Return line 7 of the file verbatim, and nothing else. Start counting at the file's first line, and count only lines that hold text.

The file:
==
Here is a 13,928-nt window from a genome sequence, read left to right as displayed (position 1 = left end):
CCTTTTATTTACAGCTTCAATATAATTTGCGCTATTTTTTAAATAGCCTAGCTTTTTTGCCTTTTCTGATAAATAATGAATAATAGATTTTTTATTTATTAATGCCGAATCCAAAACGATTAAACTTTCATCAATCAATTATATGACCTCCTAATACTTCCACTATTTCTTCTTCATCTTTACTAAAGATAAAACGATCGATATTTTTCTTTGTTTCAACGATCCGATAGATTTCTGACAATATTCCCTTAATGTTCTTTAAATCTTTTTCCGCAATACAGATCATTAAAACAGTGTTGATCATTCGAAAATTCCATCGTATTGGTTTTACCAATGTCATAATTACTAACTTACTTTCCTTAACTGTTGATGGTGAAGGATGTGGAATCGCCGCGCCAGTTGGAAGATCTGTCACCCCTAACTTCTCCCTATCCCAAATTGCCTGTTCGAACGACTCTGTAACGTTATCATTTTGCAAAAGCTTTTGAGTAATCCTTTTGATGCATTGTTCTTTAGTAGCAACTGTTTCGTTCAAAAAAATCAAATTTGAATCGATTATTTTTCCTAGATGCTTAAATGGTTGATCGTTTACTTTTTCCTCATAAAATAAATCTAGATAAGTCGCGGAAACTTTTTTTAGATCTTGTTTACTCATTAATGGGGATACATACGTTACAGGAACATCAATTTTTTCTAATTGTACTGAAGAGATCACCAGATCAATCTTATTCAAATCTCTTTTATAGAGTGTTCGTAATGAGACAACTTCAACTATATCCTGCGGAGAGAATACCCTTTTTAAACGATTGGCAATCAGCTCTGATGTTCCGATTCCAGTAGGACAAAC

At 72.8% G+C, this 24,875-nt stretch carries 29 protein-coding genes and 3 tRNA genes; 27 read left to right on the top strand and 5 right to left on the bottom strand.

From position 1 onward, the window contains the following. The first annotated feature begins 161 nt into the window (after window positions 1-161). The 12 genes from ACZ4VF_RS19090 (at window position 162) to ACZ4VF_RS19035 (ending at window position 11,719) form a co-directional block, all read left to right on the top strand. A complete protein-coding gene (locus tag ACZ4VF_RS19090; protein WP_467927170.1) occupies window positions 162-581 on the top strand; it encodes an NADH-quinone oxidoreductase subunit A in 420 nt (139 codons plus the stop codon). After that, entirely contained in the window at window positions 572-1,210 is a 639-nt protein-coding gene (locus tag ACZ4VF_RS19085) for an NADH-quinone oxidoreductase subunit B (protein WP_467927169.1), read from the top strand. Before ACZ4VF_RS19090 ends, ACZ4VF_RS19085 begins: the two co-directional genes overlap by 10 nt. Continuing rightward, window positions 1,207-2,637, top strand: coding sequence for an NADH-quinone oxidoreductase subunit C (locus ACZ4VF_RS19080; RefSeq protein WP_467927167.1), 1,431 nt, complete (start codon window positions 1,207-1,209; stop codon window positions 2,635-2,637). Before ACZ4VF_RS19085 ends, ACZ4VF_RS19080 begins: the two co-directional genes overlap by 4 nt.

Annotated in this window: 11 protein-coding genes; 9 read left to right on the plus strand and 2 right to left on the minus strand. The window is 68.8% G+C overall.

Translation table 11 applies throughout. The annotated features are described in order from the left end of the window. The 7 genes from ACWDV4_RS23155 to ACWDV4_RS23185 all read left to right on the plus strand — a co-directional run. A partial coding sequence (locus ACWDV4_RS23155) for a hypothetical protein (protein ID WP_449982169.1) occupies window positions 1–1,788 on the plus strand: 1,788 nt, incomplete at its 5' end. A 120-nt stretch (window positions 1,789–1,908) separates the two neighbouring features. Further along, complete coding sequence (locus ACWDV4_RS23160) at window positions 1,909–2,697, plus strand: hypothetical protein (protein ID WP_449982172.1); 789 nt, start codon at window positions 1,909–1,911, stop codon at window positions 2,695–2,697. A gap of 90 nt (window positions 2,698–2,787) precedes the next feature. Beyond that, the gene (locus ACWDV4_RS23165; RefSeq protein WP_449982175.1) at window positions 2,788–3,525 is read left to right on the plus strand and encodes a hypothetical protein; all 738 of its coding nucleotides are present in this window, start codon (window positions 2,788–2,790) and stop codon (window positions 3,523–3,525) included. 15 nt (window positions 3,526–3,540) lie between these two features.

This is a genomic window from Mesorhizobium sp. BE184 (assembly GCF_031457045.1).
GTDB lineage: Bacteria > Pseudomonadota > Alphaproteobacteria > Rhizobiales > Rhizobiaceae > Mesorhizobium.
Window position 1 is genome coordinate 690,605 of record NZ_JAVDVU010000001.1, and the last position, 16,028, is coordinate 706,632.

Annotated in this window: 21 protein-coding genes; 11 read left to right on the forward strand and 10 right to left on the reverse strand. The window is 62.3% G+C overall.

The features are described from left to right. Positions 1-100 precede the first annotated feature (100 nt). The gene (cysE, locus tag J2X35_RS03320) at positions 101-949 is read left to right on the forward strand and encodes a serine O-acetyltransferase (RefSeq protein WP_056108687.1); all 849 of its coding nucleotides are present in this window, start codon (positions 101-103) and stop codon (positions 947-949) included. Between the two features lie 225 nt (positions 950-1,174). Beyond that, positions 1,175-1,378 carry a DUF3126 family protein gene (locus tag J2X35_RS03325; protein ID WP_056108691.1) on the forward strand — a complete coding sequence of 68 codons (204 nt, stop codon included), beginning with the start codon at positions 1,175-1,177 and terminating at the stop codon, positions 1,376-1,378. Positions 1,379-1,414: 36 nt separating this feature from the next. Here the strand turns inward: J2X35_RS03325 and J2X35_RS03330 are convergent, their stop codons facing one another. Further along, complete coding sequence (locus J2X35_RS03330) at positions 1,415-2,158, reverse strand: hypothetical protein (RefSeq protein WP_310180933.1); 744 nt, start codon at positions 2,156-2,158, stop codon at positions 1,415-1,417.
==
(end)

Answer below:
This is a genomic window from Mesorhizobium sp. BE184 (assembly GCF_031457045.1).